Excellent CNET reviews lots of LCD TVs in detailed reports based on hands-on testing. Of those, the 47-inch Panasonic TC-L47DT50 finishes near the bottom of the pack; Ty Pendlebury minces no words when he calls it "among the worst we've seen this year." The picture quality disappoints in every way, including color performance, black levels and uniformity.
Review: Panasonic TC- L47DT50, Ty Pendlebury, May 1, 2012
Excellent The 47-inch Panasonic TC-L47DT50 fares a little better in this detailed review, but some of the same issues found by CNET crop up as well. On the bright side (no pun intended) peak brightness is very good, and the uniformity issues found in CNET's test sample are nowhere to be found. Though 3D performance is good, Internet connectivity disappoints and value is questionable.
Review: Panasonic Viera TC-L47DT50, Josh Fields, April 17 , 2012
Excellent This is another hands-on, testing-based review. Rasmus Larsen sees some of the same issues that other reviewers note regarding overall picture quality. He adds that that does not make the Panasonic DT50 a bad TV, just one that doesn't distinguish itself compared to the competition, and a disappointment compared with the company's plasma offerings. "We do not expect the same kind of picture performance but we had hoped to see the same dedication to picture quality and color accuracy that Panasonic puts into their plasma TVs," he writes.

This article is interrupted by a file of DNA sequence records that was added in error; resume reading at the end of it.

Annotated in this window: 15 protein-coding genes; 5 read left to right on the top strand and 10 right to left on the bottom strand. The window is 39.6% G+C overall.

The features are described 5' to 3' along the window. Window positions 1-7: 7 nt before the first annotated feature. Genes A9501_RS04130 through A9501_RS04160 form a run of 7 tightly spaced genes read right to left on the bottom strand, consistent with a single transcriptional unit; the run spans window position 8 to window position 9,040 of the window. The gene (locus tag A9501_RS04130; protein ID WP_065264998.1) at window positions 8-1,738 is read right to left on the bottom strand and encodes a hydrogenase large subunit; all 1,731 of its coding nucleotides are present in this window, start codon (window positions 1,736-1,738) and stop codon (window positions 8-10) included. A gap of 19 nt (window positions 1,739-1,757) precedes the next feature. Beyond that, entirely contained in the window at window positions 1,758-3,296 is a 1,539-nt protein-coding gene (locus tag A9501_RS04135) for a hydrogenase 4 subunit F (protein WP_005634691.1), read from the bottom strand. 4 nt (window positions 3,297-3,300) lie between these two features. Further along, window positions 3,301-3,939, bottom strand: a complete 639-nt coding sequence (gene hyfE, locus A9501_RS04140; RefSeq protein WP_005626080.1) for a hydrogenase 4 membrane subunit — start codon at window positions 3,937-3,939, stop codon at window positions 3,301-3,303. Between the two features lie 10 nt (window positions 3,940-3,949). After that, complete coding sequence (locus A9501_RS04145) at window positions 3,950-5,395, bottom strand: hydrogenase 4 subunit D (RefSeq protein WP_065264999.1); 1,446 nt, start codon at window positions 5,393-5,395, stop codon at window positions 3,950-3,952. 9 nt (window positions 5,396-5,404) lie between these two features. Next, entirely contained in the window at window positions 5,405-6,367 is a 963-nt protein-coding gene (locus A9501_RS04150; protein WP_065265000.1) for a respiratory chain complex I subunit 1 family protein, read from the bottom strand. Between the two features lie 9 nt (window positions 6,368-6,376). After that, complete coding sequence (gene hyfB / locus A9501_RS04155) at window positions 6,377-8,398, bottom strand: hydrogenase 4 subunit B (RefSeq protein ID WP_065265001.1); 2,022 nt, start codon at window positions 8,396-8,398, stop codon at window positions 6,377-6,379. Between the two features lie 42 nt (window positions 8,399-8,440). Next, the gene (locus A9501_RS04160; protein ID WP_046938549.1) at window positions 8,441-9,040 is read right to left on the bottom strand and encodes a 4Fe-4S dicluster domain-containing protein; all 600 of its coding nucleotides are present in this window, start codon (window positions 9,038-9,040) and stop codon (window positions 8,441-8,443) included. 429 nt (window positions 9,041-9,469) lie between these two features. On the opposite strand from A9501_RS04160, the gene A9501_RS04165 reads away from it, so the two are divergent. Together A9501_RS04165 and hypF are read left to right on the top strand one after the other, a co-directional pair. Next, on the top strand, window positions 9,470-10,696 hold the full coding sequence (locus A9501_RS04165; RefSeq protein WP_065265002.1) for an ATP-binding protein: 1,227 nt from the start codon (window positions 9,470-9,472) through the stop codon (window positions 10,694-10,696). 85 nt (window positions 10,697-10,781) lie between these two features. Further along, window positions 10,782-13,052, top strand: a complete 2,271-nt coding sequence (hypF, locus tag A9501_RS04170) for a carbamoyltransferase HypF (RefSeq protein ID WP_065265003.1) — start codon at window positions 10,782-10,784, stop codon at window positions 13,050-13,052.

Review: Panasonic DT50, Rasmus Larsen, April 17, 2012
Excellent Though discussion is briefer than at other resources, and fairly technical at times, it's also based on hands-on testing. Will Greenwald gives the 47-inch Panasonic TC-L47DT50 its most positive evaluation. The issues with color that others find are absent here, and while black levels are below that of some other sets they are still called "satisfyingly dark." Design is highly praised, as is the sound (relative to other TVs, of course). Value is called into question, with Greenwald adding that "if you're willing to compromise on looks, you can get a screen that works just as well for less money."
Review: Panasonic TC-L47DT50, Will Greenwald, May 17 , 2012